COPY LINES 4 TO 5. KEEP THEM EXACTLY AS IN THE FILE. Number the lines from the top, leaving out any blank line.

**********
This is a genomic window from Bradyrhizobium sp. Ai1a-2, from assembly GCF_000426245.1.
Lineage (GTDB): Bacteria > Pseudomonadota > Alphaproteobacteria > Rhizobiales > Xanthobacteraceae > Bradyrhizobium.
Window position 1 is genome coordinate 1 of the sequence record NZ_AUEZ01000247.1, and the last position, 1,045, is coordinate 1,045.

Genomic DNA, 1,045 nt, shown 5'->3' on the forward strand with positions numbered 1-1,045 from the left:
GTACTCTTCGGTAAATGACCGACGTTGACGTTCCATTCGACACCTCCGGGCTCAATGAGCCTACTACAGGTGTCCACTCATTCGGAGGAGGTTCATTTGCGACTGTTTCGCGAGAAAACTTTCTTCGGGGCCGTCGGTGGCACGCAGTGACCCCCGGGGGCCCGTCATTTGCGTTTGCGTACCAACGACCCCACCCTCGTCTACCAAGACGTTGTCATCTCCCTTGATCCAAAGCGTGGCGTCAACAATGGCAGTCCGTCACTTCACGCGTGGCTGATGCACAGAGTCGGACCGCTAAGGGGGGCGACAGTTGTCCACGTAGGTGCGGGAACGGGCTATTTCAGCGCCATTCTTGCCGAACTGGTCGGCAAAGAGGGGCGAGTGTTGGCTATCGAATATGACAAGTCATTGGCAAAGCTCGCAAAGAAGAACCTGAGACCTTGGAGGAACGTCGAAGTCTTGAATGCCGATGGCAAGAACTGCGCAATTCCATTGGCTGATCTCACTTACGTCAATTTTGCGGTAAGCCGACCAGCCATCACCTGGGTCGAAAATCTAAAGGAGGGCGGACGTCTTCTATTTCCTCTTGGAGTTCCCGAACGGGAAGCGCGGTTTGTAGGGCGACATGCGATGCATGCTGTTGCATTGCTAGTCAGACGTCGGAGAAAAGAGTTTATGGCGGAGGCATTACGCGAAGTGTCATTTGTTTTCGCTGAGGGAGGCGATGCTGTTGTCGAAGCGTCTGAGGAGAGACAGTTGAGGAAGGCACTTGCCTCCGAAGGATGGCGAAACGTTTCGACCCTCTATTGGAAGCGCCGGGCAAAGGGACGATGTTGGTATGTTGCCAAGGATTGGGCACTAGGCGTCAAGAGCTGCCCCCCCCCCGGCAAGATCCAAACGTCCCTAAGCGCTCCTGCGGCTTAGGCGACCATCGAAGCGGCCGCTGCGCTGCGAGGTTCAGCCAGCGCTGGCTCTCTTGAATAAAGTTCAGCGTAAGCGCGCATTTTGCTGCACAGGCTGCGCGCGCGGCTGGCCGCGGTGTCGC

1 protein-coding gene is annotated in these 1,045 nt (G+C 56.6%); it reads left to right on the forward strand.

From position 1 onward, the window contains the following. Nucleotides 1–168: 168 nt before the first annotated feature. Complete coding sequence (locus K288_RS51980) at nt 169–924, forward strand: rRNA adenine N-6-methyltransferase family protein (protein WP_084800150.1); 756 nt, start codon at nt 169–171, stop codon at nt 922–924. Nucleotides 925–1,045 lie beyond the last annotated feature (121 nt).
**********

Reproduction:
Genomic DNA, 1,045 nt, shown 5'->3' on the forward strand with positions numbered 1-1,045 from the left:
GTACTCTTCGGTAAATGACCGACGTTGACGTTCCATTCGACACCTCCGGGCTCAATGAGCCTACTACAGGTGTCCACTCATTCGGAGGAGGTTCATTTGCGACTGTTTCGCGAGAAAACTTTCTTCGGGGCCGTCGGTGGCACGCAGTGACCCCCGGGGGCCCGTCATTTGCGTTTGCGTACCAACGACCCCACCCTCGTCTACCAAGACGTTGTCATCTCCCTTGATCCAAAGCGTGGCGTCAACAATGGCAGTCCGTCACTTCACGCGTGGCTGATGCACAGAGTCGGACCGCTAAGGGGGGCGACAGTTGTCCACGTAGGTGCGGGAACGGGCTATTTCAGCGCCATTCTTGCCGAACTGGTCGGCAAAGAGGGGCGAGTGTTGGCTATCGAATATGACAAGTCATTGGCAAAGCTCGCAAAGAAGAACCTGAGACCTTGGAGGAACGTCGAAGTCTTGAATGCCGATGGCAAGAACTGCGCAATTCCATTGGCTGATCTCACTTACGTCAATTTTGCGGTAAGCCGACCAGCCATCACCTGGGTCGAAAATCTAAAGGAGGGCGGACGTCTTCTATTTCCTCTTGGAGTTCCCGAACGGGAAGCGCGGTTTGTAGGGCGACATGCGATGCATGCTGTTGCATTGCTAGTCAGACGTCGGAGAAAAGAGTTTATGGCGGAGGCATTACGCGAAGTGTCATTTGTTTTCGCTGAGGGAGGCGATGCTGTTGTCGAAGCGTCTGAGGAGAGACAGTTGAGGAAGGCACTTGCCTCCGAAGGATGGCGAAACGTTTCGACCCTCTATTGGAAGCGCCGGGCAAAGGGACGATGTTGGTATGTTGCCAAGGATTGGGCACTAGGCGTCAAGAGCTGCCCCCCCCCCGGCAAGATCCAAACGTCCCTAAGCGCTCCTGCGGCTTAGGCGACCATCGAAGCGGCCGCTGCGCTGCGAGGTTCAGCCAGCGCTGGCTCTCTTGAATAAAGTTCAGCGTAAGCGCGCATTTTGCTGCACAGGCTGCGCGCGCGGCTGGCCGCGGTGTCGC